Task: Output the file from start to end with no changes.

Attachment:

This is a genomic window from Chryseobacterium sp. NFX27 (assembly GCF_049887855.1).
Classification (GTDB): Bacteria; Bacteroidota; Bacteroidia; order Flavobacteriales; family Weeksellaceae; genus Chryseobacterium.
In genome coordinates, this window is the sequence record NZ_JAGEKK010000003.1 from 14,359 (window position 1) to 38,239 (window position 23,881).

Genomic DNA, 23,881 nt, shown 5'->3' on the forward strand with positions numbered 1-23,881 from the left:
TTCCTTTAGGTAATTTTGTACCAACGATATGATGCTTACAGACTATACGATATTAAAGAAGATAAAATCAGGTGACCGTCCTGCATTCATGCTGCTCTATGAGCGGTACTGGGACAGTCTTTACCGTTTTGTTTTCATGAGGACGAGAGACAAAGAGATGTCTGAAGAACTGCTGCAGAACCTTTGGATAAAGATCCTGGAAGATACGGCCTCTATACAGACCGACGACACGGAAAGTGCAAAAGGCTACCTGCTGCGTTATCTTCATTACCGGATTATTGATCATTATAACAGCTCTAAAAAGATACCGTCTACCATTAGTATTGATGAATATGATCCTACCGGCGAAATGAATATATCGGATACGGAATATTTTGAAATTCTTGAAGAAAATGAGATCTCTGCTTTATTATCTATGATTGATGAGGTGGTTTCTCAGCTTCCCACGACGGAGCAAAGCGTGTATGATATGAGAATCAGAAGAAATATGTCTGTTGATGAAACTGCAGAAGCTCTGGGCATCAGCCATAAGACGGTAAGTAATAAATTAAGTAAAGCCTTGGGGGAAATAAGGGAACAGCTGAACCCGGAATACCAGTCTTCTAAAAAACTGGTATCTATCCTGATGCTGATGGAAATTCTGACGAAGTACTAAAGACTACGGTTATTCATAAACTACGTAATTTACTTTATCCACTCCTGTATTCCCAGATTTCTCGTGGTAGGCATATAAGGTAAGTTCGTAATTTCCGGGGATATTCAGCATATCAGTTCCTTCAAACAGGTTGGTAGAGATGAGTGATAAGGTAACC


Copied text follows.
This is a genomic window from Chryseobacterium sp. NFX27 (assembly GCF_049887855.1).
Classification (GTDB): Bacteria; Bacteroidota; Bacteroidia; order Flavobacteriales; family Weeksellaceae; genus Chryseobacterium.
In genome coordinates, this window is the sequence record NZ_JAGEKK010000003.1 from 14,359 (window position 1) to 38,239 (window position 23,881).

Genomic DNA, 23,881 nt, shown 5'->3' on the forward strand with positions numbered 1-23,881 from the left:
TTCCTTTAGGTAATTTTGTACCAACGATATGATGCTTACAGACTATACGATATTAAAGAAGATAAAATCAGGTGACCGTCCTGCATTCATGCTGCTCTATGAGCGGTACTGGGACAGTCTTTACCGTTTTGTTTTCATGAGGACGAGAGACAAAGAGATGTCTGAAGAACTGCTGCAGAACCTTTGGATAAAGATCCTGGAAGATACGGCCTCTATACAGACCGACGACACGGAAAGTGCAAAAGGCTACCTGCTGCGTTATCTTCATTACCGGATTATTGATCATTATAACAGCTCTAAAAAGATACCGTCTACCATTAGTATTGATGAATATGATCCTACCGGCGAAATGAATATATCGGATACGGAATATTTTGAAATTCTTGAAGAAAATGAGATCTCTGCTTTATTATCTATGATTGATGAGGTGGTTTCTCAGCTTCCCACGACGGAGCAAAGCGTGTATGATATGAGAATCAGAAGAAATATGTCTGTTGATGAAACTGCAGAAGCTCTGGGCATCAGCCATAAGACGGTAAGTAATAAATTAAGTAAAGCCTTGGGGGAAATAAGGGAACAGCTGAACCCGGAATACCAGTCTTCTAAAAAACTGGTATCTATCCTGATGCTGATGGAAATTCTGACGAAGTACTAAAGACTACGGTTATTCATAAACTACGTAATTTACTTTATCCACTCCTGTATTCCCAGATTTCTCGTGGTAGGCATATAAGGTAAGTTCGTAATTTCCGGGGATATTCAGCATATCAGTTCCTTCAAACAGGTTGGTAGAGATGAGTGATAAGGTAACC